The closer we draw to election day, the more apparent it becomes that voters are leaning toward independent candidates, especially in the city of Busan, a conservative stronghold and Gwangju, the traditional home ground of liberals.
Of all voters on election day, nearly 44 percent are undecided about who they will vote for, according to a survey conducted by Embrain.
And of that total, more than half of the respondents said they would vote for independent candidates.
This holds extra meaning in the cities of Busan and Gwangju.
In the ruling Saenuri Party's home turf of Busan polls show independent candidate Oh Geo-don up by nearly 4 percentage points over the ruling party's Suh Byung-soo in the race for the mayor.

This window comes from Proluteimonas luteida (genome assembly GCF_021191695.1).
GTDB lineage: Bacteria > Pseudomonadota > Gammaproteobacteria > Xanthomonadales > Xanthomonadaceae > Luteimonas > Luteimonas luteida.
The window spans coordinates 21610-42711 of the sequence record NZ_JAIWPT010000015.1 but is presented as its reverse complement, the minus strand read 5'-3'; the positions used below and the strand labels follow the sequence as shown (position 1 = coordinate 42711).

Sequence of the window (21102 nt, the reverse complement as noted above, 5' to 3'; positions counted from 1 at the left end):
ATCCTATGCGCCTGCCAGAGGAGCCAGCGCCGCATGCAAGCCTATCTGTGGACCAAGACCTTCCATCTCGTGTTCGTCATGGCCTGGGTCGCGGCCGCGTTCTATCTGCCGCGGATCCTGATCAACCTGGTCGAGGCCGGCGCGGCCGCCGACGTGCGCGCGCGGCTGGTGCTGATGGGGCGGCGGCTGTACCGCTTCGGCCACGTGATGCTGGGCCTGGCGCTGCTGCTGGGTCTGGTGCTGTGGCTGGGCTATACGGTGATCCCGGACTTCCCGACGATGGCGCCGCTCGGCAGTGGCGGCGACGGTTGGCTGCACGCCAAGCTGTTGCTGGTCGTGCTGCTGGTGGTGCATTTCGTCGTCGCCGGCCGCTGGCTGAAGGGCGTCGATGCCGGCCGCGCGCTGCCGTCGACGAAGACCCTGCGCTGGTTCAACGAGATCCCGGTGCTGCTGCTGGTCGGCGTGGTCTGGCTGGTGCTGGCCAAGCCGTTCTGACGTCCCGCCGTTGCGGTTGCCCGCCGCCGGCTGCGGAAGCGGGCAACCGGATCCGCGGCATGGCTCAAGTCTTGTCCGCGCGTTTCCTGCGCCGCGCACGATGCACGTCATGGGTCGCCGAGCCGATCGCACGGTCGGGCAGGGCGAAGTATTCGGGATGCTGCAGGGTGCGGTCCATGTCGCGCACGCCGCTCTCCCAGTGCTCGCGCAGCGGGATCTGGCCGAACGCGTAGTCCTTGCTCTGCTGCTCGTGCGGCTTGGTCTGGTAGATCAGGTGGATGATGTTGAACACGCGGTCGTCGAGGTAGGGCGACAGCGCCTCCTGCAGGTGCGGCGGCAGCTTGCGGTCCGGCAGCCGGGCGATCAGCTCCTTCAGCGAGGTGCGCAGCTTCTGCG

Oh's popularity saw a boost after a candidacy merger on May 16th with Kim Young-choon of the main opposition New Politics Alliance for Democracy in an effort to unite liberal votes.
Over in the race for mayor of Gwangju, right in the middle of the main opposition's home ground, the liberal candidate Yoon Jang-hyun finds himself trailing behind independent candidate Kang Un-tae.
The polls show that Kang's polling numbers are double those of Yoon's.
Kang withdrew from the main opposition party to run as an independent in protest of party's co-leader Ahn Cheol-soo's influence in the nomination of Yoon.
According to the National Election Commission on Monday, some 2.4 million more people will be able to vote in these local elections, up 6.3 percent from the last ones in 2010.
The increase was attributed to the aging and growth of Korea's overall population.
Ji Myung-kil, Arirang News.